What is Asthma: Causes, Symptoms and Treatment

AsthmaAsthma is a chronic long-term lung  disease that affects the airways, and makes it difficult to breath. Asthma is the inflammation of the air passages and will cause the airway that carries oxygen to the lungs to narrow, which makes it difficult to breath.  The airways of the body are the lung organs that take the in oxygen and expels carbon dioxide. There are many symptoms of asthma, including wheezing, shortness of breath, constriction within your chest, and coughing. This causes a chain reaction of events will become difficult to get under control without the proper medical supprot. There are differing levels of asthma, Asthma also affect a person’s ability to speak, which is called bronchial asthma.

Although there are some very effective treatments for asthma, Asthma is a very serious and dangerous illness that affects 26 million  Americans and causes over 2 million people to go the emergency room. It’s possible to  live  well and healthy with asthma. Without effective treatment asthma can limit a person’s ability to exercise and do vigorous physical activity. Poorly controlled asthma can cause people to have to receive additional medical than otherwise.

Asthma causes airway obstruction, these means there is blockages in the airway, in normal breathing the bands of muscle that wraps around the airways should be relaxed and allow the air to move freely. When a person has asthma, there are many afflictions, such as colds, respiratory infections, allergic substances and colds, that can cause a person to have trouble breathing. The less air there is to move through tightened ways the more wheezing there is. This is an condition that is able to reverse and heal, unlike bronchitis and emphysema.

Asthma also cause inflammation, which causes swollen red, bronchial tubes, Inflammation can contribute to long term damage this is why it’s important to  manage asthma over a long term. Asthma will cause  airways to become very sensitive, airways will contract if they since any foreign particles such as pollen, dust, fumes, and animal dander.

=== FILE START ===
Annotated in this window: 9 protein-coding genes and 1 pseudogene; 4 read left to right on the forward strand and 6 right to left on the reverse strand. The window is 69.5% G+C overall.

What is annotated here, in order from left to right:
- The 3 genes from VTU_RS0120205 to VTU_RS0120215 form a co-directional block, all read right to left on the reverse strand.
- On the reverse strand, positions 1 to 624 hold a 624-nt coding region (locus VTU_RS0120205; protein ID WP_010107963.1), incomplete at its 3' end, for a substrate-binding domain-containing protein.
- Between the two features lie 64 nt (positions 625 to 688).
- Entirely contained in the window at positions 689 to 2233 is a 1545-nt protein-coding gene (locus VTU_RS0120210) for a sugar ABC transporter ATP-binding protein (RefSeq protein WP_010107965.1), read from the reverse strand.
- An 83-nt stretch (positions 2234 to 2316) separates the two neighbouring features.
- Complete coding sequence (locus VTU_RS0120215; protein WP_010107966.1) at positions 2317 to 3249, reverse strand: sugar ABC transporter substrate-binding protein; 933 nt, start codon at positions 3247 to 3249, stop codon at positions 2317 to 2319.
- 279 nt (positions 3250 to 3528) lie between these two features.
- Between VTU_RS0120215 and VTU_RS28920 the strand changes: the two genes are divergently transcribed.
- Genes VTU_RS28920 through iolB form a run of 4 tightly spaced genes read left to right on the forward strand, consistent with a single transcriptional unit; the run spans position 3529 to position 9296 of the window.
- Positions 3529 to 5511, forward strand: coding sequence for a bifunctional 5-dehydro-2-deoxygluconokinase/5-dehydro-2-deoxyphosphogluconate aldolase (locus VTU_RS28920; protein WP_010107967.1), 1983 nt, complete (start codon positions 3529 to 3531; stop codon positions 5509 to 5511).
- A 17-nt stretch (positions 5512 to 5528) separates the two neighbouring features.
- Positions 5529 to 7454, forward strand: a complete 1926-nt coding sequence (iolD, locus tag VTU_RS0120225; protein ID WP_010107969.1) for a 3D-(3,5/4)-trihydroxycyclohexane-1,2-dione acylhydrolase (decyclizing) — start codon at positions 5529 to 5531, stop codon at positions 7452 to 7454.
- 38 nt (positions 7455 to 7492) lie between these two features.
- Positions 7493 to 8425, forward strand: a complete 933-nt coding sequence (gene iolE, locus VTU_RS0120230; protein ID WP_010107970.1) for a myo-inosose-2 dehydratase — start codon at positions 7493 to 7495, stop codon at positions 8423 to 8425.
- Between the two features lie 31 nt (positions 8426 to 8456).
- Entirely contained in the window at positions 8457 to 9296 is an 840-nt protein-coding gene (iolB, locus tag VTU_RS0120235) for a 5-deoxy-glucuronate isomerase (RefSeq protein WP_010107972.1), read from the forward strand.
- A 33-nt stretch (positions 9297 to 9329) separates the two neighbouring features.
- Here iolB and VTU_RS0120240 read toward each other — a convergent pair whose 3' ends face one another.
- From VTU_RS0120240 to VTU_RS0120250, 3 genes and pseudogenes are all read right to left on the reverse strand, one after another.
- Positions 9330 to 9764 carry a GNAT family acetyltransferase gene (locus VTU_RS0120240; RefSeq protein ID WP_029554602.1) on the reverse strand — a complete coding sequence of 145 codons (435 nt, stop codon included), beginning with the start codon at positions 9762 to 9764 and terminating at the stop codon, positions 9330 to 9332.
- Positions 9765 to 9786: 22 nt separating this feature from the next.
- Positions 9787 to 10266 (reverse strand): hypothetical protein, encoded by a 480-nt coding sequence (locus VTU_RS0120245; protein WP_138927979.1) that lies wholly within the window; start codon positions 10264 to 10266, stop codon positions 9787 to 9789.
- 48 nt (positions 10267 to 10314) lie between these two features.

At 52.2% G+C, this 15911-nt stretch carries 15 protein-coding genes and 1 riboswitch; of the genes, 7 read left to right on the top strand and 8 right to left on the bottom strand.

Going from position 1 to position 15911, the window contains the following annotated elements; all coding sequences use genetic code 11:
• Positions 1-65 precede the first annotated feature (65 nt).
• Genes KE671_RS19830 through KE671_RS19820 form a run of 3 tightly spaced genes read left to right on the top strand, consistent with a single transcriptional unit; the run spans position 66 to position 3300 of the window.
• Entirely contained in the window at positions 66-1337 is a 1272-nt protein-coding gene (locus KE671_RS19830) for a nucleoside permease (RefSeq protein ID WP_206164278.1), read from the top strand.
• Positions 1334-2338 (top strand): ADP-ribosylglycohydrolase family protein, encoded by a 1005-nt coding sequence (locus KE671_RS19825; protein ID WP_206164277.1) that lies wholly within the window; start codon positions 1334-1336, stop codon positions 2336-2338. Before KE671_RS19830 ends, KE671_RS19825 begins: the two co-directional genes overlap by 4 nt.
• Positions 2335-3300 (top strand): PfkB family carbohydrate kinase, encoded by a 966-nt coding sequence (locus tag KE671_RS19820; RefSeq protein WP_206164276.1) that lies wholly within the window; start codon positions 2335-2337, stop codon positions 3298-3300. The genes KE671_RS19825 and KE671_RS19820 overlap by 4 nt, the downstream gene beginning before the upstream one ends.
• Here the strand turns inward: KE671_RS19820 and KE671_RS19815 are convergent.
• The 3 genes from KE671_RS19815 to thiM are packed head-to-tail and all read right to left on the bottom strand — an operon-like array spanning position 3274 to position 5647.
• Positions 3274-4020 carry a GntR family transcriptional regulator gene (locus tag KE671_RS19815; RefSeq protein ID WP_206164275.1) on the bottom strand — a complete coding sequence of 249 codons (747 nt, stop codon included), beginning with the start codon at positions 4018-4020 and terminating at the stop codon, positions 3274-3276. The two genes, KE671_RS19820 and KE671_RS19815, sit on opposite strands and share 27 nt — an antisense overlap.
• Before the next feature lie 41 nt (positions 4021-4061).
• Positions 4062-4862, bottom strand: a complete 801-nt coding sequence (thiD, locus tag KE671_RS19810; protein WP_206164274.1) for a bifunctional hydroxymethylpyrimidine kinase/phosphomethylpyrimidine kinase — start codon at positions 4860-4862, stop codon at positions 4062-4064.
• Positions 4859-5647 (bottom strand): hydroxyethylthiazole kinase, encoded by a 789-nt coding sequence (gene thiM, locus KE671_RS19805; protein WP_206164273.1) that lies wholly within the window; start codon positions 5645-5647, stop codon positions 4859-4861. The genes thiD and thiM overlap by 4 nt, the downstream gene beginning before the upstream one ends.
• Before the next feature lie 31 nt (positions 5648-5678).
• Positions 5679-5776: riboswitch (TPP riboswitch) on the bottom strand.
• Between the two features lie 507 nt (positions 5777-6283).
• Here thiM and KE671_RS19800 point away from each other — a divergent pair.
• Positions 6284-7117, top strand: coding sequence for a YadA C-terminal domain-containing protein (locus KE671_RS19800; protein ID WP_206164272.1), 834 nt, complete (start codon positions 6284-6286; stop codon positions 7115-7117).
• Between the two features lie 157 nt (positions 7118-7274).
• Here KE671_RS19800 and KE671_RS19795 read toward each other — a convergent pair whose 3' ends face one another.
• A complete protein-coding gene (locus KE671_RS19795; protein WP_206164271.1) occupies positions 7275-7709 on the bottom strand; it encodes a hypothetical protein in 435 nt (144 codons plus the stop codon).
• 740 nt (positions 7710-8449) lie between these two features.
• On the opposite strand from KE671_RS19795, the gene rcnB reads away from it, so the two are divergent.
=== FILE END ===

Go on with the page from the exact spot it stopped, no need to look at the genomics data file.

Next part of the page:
There are a few types Adult-Onset Asthma and Asthma in Children

Asthma can happen at any age. It is most common in people under the age of 40, According to The Centers for Disease Control, there are more than 19 million Adults or 8.2% of Americans with Asthma.  Genetics can increase the risk of asthma. If there is family history, there is a higher probability of someone getting asthma, and often eczema and allergies will occur as well. Smoking also increase the risk of asthma, there is significantly more danger in asthma if someone smokes.

Since adult onset asthma can happen at any time, You should talk to your doctor if you have any symptoms of asthma, as your doctor can give you medications that can help, such as an inhaler to prevent breathing problems. Your doctor can guide you to medications that prevent  asthma.

Children are are experiencing asthma at increasing rates. In 2013, one in ten American children had asthma, and over 7.1 million children under age of 18 (9.5%) had been diagnosed with childhood asthma. According to the CDC this is double the rate as 1980.

Asthma symptoms can change depending on the child.

  • This can include spells of coughing and nighttime during play or night time. Coughing can be the only symptom.
  • A child may have less strength during when they are physically active and  trouble breathing
  • Tight chest
  • Whistling sound during breathing
  • Loss and Shortness of breath
  • Tight chest and Tightened neck muscles
  • Tiredness and weakness

There are multiple causes of Asthma.

Triggers that cause asthma can be environmental and internal. This are called asthma triggers. Contact with these triggers can affect the asthma.

  • Infections and sicknesses such as cold, flu and sinusitis
  • Tobacco smoke
  • Exercise
  • Weather
  • Pollution
  • Weather and temperature and humidity
  • Medications  such as aspirin

An Asthma attack can worsen the symptoms of asthma, The airways will tighten and fill with mucus. Coughing at night and wheezing (high-pitched) breathing out and in. There is shortness of breath and tight chest and pain or pressure. Not everyone will have the same experiences and the asthma. Prolonged asthma that do not respond to bronchodilartors are considered a medical emergency.

There is currently no cure for asthma, but if you have asthma, it can flare up at anytime. Asthma is a disease that needs to be actively managed.

Health Life Media Team

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